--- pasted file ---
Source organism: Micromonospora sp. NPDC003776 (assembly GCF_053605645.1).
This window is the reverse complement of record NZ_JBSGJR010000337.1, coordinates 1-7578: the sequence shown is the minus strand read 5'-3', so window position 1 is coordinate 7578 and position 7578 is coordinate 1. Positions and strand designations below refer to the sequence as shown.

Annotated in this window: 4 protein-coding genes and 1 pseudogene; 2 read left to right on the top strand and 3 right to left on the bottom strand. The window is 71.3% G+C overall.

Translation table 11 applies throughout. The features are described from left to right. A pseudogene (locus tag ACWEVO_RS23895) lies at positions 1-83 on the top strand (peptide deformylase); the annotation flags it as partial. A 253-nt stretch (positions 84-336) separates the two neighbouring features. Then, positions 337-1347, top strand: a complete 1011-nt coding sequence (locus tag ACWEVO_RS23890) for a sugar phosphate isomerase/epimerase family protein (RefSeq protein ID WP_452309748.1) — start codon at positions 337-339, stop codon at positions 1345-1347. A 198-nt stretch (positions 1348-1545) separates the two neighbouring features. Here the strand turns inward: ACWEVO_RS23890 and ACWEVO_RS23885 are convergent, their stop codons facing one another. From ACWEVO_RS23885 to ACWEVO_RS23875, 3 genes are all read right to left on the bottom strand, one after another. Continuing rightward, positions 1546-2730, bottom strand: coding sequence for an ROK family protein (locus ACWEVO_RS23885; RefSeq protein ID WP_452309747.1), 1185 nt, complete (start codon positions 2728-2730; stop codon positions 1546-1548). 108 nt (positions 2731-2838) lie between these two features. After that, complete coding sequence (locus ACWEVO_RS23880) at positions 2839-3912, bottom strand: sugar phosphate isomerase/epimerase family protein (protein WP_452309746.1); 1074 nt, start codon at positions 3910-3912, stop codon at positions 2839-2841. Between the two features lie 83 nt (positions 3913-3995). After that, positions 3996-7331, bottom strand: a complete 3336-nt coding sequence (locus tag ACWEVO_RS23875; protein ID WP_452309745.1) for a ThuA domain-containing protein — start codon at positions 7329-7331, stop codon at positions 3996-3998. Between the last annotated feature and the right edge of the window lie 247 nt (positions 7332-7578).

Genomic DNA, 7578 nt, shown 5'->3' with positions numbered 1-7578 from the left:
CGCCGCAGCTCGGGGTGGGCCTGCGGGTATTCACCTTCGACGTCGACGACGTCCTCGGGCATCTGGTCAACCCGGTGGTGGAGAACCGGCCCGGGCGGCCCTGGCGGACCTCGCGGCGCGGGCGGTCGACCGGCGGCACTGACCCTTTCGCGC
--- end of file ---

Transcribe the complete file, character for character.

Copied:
Source organism: Micromonospora sp. NPDC003776 (assembly GCF_053605645.1).
This window is the reverse complement of record NZ_JBSGJR010000337.1, coordinates 1-7578: the sequence shown is the minus strand read 5'-3', so window position 1 is coordinate 7578 and position 7578 is coordinate 1. Positions and strand designations below refer to the sequence as shown.

Annotated in this window: 4 protein-coding genes and 1 pseudogene; 2 read left to right on the top strand and 3 right to left on the bottom strand. The window is 71.3% G+C overall.

Translation table 11 applies throughout. The features are described from left to right. A pseudogene (locus tag ACWEVO_RS23895) lies at positions 1-83 on the top strand (peptide deformylase); the annotation flags it as partial. A 253-nt stretch (positions 84-336) separates the two neighbouring features. Then, positions 337-1347, top strand: a complete 1011-nt coding sequence (locus tag ACWEVO_RS23890) for a sugar phosphate isomerase/epimerase family protein (RefSeq protein ID WP_452309748.1) — start codon at positions 337-339, stop codon at positions 1345-1347. A 198-nt stretch (positions 1348-1545) separates the two neighbouring features. Here the strand turns inward: ACWEVO_RS23890 and ACWEVO_RS23885 are convergent, their stop codons facing one another. From ACWEVO_RS23885 to ACWEVO_RS23875, 3 genes are all read right to left on the bottom strand, one after another. Continuing rightward, positions 1546-2730, bottom strand: coding sequence for an ROK family protein (locus ACWEVO_RS23885; RefSeq protein ID WP_452309747.1), 1185 nt, complete (start codon positions 2728-2730; stop codon positions 1546-1548). 108 nt (positions 2731-2838) lie between these two features. After that, complete coding sequence (locus ACWEVO_RS23880) at positions 2839-3912, bottom strand: sugar phosphate isomerase/epimerase family protein (protein WP_452309746.1); 1074 nt, start codon at positions 3910-3912, stop codon at positions 2839-2841. Between the two features lie 83 nt (positions 3913-3995). After that, positions 3996-7331, bottom strand: a complete 3336-nt coding sequence (locus tag ACWEVO_RS23875; protein ID WP_452309745.1) for a ThuA domain-containing protein — start codon at positions 7329-7331, stop codon at positions 3996-3998. Between the last annotated feature and the right edge of the window lie 247 nt (positions 7332-7578).

Genomic DNA, 7578 nt, shown 5'->3' with positions numbered 1-7578 from the left:
CGCCGCAGCTCGGGGTGGGCCTGCGGGTATTCACCTTCGACGTCGACGACGTCCTCGGGCATCTGGTCAACCCGGTGGTGGAGAACCGGCCCGGGCGGCCCTGGCGGACCTCGCGGCGCGGGCGGTCGACCGGCGGCACTGACCCTTTCGCGC